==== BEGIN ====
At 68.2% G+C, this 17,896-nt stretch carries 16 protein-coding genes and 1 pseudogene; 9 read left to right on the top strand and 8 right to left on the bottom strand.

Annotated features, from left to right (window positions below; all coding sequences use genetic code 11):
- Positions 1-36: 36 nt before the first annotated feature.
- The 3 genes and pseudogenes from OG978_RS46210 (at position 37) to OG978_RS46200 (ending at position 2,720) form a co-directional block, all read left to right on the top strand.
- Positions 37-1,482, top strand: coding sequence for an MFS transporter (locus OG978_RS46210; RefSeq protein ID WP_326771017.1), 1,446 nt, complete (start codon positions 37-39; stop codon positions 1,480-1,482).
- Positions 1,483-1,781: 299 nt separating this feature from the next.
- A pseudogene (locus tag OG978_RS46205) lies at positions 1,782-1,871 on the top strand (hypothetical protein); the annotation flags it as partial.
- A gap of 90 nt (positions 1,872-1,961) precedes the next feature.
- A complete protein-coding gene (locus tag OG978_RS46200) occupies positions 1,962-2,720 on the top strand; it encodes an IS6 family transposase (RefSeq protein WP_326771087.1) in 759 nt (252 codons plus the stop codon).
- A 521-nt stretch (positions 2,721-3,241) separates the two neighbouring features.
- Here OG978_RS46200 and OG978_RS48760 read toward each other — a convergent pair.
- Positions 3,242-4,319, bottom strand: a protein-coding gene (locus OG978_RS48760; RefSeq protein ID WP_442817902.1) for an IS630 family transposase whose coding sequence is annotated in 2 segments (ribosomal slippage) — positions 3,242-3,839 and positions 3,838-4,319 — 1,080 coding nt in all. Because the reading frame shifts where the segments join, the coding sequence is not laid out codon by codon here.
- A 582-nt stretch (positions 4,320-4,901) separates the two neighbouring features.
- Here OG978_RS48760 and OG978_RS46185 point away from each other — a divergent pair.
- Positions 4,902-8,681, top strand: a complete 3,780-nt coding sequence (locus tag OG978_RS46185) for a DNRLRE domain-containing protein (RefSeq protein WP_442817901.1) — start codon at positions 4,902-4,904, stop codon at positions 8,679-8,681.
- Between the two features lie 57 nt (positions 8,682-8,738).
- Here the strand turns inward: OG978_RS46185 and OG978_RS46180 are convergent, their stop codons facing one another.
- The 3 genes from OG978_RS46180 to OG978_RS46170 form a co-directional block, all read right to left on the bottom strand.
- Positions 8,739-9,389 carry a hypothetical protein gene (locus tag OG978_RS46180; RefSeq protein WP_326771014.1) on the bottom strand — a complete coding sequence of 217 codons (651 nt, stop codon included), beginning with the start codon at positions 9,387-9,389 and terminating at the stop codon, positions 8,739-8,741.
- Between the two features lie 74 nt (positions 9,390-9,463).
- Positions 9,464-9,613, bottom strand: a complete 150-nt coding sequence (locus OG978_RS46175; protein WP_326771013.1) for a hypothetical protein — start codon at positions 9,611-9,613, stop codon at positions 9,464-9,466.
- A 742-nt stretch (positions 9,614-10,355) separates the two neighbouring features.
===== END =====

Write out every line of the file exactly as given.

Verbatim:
At 68.2% G+C, this 17,896-nt stretch carries 16 protein-coding genes and 1 pseudogene; 9 read left to right on the top strand and 8 right to left on the bottom strand.

Annotated features, from left to right (window positions below; all coding sequences use genetic code 11):
- Positions 1-36: 36 nt before the first annotated feature.
- The 3 genes and pseudogenes from OG978_RS46210 (at position 37) to OG978_RS46200 (ending at position 2,720) form a co-directional block, all read left to right on the top strand.
- Positions 37-1,482, top strand: coding sequence for an MFS transporter (locus OG978_RS46210; RefSeq protein ID WP_326771017.1), 1,446 nt, complete (start codon positions 37-39; stop codon positions 1,480-1,482).
- Positions 1,483-1,781: 299 nt separating this feature from the next.
- A pseudogene (locus tag OG978_RS46205) lies at positions 1,782-1,871 on the top strand (hypothetical protein); the annotation flags it as partial.
- A gap of 90 nt (positions 1,872-1,961) precedes the next feature.
- A complete protein-coding gene (locus tag OG978_RS46200) occupies positions 1,962-2,720 on the top strand; it encodes an IS6 family transposase (RefSeq protein WP_326771087.1) in 759 nt (252 codons plus the stop codon).
- A 521-nt stretch (positions 2,721-3,241) separates the two neighbouring features.
- Here OG978_RS46200 and OG978_RS48760 read toward each other — a convergent pair.
- Positions 3,242-4,319, bottom strand: a protein-coding gene (locus OG978_RS48760; RefSeq protein ID WP_442817902.1) for an IS630 family transposase whose coding sequence is annotated in 2 segments (ribosomal slippage) — positions 3,242-3,839 and positions 3,838-4,319 — 1,080 coding nt in all. Because the reading frame shifts where the segments join, the coding sequence is not laid out codon by codon here.
- A 582-nt stretch (positions 4,320-4,901) separates the two neighbouring features.
- Here OG978_RS48760 and OG978_RS46185 point away from each other — a divergent pair.
- Positions 4,902-8,681, top strand: a complete 3,780-nt coding sequence (locus tag OG978_RS46185) for a DNRLRE domain-containing protein (RefSeq protein WP_442817901.1) — start codon at positions 4,902-4,904, stop codon at positions 8,679-8,681.
- Between the two features lie 57 nt (positions 8,682-8,738).
- Here the strand turns inward: OG978_RS46185 and OG978_RS46180 are convergent, their stop codons facing one another.
- The 3 genes from OG978_RS46180 to OG978_RS46170 form a co-directional block, all read right to left on the bottom strand.
- Positions 8,739-9,389 carry a hypothetical protein gene (locus tag OG978_RS46180; RefSeq protein WP_326771014.1) on the bottom strand — a complete coding sequence of 217 codons (651 nt, stop codon included), beginning with the start codon at positions 9,387-9,389 and terminating at the stop codon, positions 8,739-8,741.
- Between the two features lie 74 nt (positions 9,390-9,463).
- Positions 9,464-9,613, bottom strand: a complete 150-nt coding sequence (locus OG978_RS46175; protein WP_326771013.1) for a hypothetical protein — start codon at positions 9,611-9,613, stop codon at positions 9,464-9,466.
- A 742-nt stretch (positions 9,614-10,355) separates the two neighbouring features.